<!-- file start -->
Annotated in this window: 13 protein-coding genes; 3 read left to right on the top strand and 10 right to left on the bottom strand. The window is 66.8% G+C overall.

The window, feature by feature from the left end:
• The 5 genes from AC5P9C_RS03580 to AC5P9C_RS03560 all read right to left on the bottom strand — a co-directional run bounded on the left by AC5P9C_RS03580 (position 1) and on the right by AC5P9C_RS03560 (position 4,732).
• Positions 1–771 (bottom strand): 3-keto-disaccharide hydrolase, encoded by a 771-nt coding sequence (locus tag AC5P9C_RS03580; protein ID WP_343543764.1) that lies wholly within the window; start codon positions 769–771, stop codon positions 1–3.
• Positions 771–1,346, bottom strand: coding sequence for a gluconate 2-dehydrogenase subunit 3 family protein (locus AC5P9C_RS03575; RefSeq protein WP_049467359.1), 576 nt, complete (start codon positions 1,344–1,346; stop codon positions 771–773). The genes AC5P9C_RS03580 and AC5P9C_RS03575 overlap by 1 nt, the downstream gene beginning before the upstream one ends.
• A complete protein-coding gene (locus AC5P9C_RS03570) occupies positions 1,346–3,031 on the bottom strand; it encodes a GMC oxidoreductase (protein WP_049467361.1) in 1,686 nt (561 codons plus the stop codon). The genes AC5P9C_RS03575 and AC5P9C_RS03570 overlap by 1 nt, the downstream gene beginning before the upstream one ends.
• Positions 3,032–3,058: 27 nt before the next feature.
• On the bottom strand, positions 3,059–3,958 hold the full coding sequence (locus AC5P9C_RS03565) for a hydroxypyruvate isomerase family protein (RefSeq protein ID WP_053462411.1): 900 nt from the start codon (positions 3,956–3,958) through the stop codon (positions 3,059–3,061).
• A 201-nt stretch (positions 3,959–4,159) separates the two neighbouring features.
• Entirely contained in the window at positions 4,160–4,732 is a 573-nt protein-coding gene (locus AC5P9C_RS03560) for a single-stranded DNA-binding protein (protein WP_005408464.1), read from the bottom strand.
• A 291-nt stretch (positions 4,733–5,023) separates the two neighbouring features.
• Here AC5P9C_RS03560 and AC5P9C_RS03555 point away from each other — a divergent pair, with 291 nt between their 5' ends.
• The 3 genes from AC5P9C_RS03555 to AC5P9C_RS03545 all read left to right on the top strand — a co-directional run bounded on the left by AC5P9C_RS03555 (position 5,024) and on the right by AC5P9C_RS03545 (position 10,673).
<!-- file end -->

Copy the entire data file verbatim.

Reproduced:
Annotated in this window: 13 protein-coding genes; 3 read left to right on the top strand and 10 right to left on the bottom strand. The window is 66.8% G+C overall.

The window, feature by feature from the left end:
• The 5 genes from AC5P9C_RS03580 to AC5P9C_RS03560 all read right to left on the bottom strand — a co-directional run bounded on the left by AC5P9C_RS03580 (position 1) and on the right by AC5P9C_RS03560 (position 4,732).
• Positions 1–771 (bottom strand): 3-keto-disaccharide hydrolase, encoded by a 771-nt coding sequence (locus tag AC5P9C_RS03580; protein ID WP_343543764.1) that lies wholly within the window; start codon positions 769–771, stop codon positions 1–3.
• Positions 771–1,346, bottom strand: coding sequence for a gluconate 2-dehydrogenase subunit 3 family protein (locus AC5P9C_RS03575; RefSeq protein WP_049467359.1), 576 nt, complete (start codon positions 1,344–1,346; stop codon positions 771–773). The genes AC5P9C_RS03580 and AC5P9C_RS03575 overlap by 1 nt, the downstream gene beginning before the upstream one ends.
• A complete protein-coding gene (locus AC5P9C_RS03570) occupies positions 1,346–3,031 on the bottom strand; it encodes a GMC oxidoreductase (protein WP_049467361.1) in 1,686 nt (561 codons plus the stop codon). The genes AC5P9C_RS03575 and AC5P9C_RS03570 overlap by 1 nt, the downstream gene beginning before the upstream one ends.
• Positions 3,032–3,058: 27 nt before the next feature.
• On the bottom strand, positions 3,059–3,958 hold the full coding sequence (locus AC5P9C_RS03565) for a hydroxypyruvate isomerase family protein (RefSeq protein ID WP_053462411.1): 900 nt from the start codon (positions 3,956–3,958) through the stop codon (positions 3,059–3,061).
• A 201-nt stretch (positions 3,959–4,159) separates the two neighbouring features.
• Entirely contained in the window at positions 4,160–4,732 is a 573-nt protein-coding gene (locus AC5P9C_RS03560) for a single-stranded DNA-binding protein (protein WP_005408464.1), read from the bottom strand.
• A 291-nt stretch (positions 4,733–5,023) separates the two neighbouring features.
• Here AC5P9C_RS03560 and AC5P9C_RS03555 point away from each other — a divergent pair, with 291 nt between their 5' ends.
• The 3 genes from AC5P9C_RS03555 to AC5P9C_RS03545 all read left to right on the top strand — a co-directional run bounded on the left by AC5P9C_RS03555 (position 5,024) and on the right by AC5P9C_RS03545 (position 10,673).